Other places to get it: http://www.portlandbuttonworks.com/store/cometbus-55-pen-pals
This suggested reading comes to us from Seite Books in East L.A., which is curated and run by Adam and Denice. Seite sells new and used books, but I always gravitate toward their zine rack–it displays a great selection from all over the city, country, and world. They always have more than a few in Spanish (Ines Estrada!), which is much appreciated.
Where you got it: From Brendan Monroe in the Zine World part of the LA Art Book Fair
Why you recommend it: It’s a small zine with drawings of particle collisions, inspired specifically by the Large Hadron Collider in Switzerland. Beautifully drawn, timely with the recent boson discovery.
Jenn Witte is a woman of many talents, among them expertly capturing book covers in her illustrations and being the head honcho at Skylight Books’ Zine Annex. She does a lot of work to keep the section stocked and full of all the things you didn’t even know you wanted until you saw them. Obviously, we totally trust her to tell us what we might be missing. Here’s what she thinks we’d enjoy.
Grrrl Zines A Go-Go (GZAGG) is a small, San Diego-based group of women who organize zine workshops and events promoting empowerment through self-publishing. They have previously published Let’s DIY, Let’s DIY #2: Taking Zine-Making To The Community, and Zine Capsule: Zine-Collecting For The Future. Margarat from GZAGG shared with us the group’s latest project.
From The Ground Up, compiled and designed by Grrrl Zines A Go-Go
Available at http://groundupzine.wordpress.com (note: a free downloadable PDF of the zine is there too–print and share with your community!)
Margarat says,”We have always been drawn to the activism aspect of zines, and produced this compilation zine on community herbalism as a direct response to issues we see arise within herbalism (and other communities for that matter) that we felt needed to be brought out for more discussion. The zine has strong ideas from many different voices, and the graphics and design make this zine a satisfyingly creative print object.”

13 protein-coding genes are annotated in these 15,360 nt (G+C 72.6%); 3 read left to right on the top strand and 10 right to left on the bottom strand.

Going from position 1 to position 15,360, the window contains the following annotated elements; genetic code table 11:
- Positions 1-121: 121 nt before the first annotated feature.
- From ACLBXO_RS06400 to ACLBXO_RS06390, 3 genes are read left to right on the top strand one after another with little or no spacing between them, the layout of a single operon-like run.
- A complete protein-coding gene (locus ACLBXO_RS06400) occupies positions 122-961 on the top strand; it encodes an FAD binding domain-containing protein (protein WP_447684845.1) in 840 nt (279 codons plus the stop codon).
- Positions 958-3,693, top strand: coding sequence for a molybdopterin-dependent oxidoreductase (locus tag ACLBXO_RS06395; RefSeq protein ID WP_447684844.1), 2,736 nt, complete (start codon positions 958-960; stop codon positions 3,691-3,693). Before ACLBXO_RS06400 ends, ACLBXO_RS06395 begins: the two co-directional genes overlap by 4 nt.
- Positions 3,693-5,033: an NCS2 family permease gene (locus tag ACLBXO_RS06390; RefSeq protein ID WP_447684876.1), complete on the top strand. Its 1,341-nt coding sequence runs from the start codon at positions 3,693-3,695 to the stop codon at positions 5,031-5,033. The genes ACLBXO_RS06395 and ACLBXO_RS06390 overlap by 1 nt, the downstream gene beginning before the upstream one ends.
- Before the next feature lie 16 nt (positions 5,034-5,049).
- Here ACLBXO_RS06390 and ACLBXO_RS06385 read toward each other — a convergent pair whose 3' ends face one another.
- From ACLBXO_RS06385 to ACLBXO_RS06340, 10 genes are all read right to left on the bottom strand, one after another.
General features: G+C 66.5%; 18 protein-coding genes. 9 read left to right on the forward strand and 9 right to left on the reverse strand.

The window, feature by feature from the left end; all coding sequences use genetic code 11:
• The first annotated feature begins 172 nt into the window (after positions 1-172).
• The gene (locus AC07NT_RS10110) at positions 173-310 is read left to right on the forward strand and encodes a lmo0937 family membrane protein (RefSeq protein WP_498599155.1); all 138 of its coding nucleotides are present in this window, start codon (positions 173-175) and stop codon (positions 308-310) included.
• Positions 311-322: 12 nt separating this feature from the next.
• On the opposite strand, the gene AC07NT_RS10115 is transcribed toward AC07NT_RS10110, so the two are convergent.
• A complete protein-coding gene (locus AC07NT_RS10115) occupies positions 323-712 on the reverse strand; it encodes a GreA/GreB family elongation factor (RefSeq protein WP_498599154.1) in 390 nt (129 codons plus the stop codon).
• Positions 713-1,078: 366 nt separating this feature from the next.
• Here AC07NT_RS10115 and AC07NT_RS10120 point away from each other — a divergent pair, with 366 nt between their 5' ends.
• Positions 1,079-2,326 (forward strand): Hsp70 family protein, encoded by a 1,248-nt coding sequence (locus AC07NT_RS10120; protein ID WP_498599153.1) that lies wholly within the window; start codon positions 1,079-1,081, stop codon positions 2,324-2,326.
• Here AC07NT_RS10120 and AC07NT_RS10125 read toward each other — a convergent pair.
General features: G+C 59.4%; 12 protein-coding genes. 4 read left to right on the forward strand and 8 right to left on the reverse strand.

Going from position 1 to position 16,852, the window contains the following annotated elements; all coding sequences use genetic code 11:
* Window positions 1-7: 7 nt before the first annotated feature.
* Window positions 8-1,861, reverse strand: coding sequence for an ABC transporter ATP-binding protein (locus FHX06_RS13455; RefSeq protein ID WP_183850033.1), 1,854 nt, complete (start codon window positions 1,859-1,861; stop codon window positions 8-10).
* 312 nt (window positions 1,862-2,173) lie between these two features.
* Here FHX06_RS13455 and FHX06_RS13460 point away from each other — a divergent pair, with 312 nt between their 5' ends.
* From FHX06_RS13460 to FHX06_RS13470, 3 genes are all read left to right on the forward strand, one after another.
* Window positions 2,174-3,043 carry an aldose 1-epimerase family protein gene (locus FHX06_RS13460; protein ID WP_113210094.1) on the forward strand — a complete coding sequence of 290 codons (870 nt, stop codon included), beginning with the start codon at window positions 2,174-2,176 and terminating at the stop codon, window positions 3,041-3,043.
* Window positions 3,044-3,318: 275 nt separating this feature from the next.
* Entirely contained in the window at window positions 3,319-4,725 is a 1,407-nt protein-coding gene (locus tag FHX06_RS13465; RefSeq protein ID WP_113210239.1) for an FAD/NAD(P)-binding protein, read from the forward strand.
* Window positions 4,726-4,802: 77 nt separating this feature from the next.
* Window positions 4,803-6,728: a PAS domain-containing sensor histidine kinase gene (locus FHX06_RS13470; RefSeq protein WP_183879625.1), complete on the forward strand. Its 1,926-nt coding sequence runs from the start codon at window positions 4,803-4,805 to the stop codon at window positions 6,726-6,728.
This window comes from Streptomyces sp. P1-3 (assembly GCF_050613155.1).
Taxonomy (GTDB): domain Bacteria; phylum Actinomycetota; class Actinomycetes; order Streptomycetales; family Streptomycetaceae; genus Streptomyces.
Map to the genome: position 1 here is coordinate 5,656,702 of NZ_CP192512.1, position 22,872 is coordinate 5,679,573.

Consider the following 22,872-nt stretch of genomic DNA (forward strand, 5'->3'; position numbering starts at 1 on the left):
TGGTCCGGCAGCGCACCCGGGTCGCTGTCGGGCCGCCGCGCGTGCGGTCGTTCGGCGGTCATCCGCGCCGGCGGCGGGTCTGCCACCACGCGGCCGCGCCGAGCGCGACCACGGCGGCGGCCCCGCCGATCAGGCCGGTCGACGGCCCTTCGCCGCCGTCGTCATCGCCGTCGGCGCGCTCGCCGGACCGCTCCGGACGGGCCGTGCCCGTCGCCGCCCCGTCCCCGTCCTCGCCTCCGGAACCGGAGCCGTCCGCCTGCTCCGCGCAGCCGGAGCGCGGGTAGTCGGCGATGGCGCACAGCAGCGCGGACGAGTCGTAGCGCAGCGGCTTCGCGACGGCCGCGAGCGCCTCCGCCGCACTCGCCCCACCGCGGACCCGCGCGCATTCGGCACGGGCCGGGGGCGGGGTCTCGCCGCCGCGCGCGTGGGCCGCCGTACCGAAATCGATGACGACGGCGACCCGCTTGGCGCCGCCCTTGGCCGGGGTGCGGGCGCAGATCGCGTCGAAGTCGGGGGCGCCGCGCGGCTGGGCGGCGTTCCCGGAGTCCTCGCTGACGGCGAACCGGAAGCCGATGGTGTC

Issues of class, privilege, race, and gender come into play when providing herbal care to the community, whether we’re conscious of it or not. As much as herbalists would like to have “folk medicine for the people” many people do not have access to information, clinics, plants, or plant based medicines. Class cuts across all issues when it comes to healthcare, and understanding how to best serve those who do not have financial freedom is paramount to moving toward a truly healthy community.
The herbal community needs to confront these issues on continuing basis. Discussions on class and privilege and how these inform the practice of herbalism are rarely put on the schedule at conferences, and recommendations heard in workshops can sound recklessly out of touch with the realities of many. Let’s face it, the vast majority of U.S. herbal conference attendees are White, and certainly don’t represent the full breadth of our culture.
We find the DIY intersection of herbalism and zines to be an obvious one. Zines offer an accessible technique for sharing information, opinion, and art, just as herbalism itself can provide people with afforbable and accessible health options.
From The Ground Up #1 focuses on herbalists sharing their knowledge with each other to promote more effective and compassionate care for community members who may not have adequate resources for ideal herbal healing and prevention solutions.
– Margarat & Kim
The second in our series of suggested reads from trusted sources comes from Adam Gnade of Pioneers Press, a great publishing house based in Lansing, Kansas. Check them out–they offer zine subscriptions delivered to your door and a million other cool things.
What: Trans-Siberian by Bart Schaneman
Where I got it: The Pioneers Press catalog.
Why I recommend it: Nonfiction writing’s boring these days because most writers’ lives are boring. There aren’t a lot of people out there living good, real, authentic lives and writing about what they see. When I pick up nonfiction books (and I mean, literary nonfiction) they’re usually about someone’s “funny experiences” in the dating world or their “rock bottom” recovery stories or their coming of age tales in the music scene. I hate that shit. I want adventures. I want to read about people who are LIVING and not just hanging around having nice hair or shopping for clothes or naval-gazing about pop-culture and internet fads. My friend Bart Schaneman LIVES in the way Jack London lived. He travels the world and he looks for new things and better ways to spend his time here on the planet. In Trans-Siberian, he goes from China to Mongolia to Russia. He gives you story and plot and adventure and it’s real. It’s exciting. He LIVED it. He’s one of my favorite people and one of my favorite writers and his zine is goddamn good. Really proud to carry his work in the Pioneers Press catalog.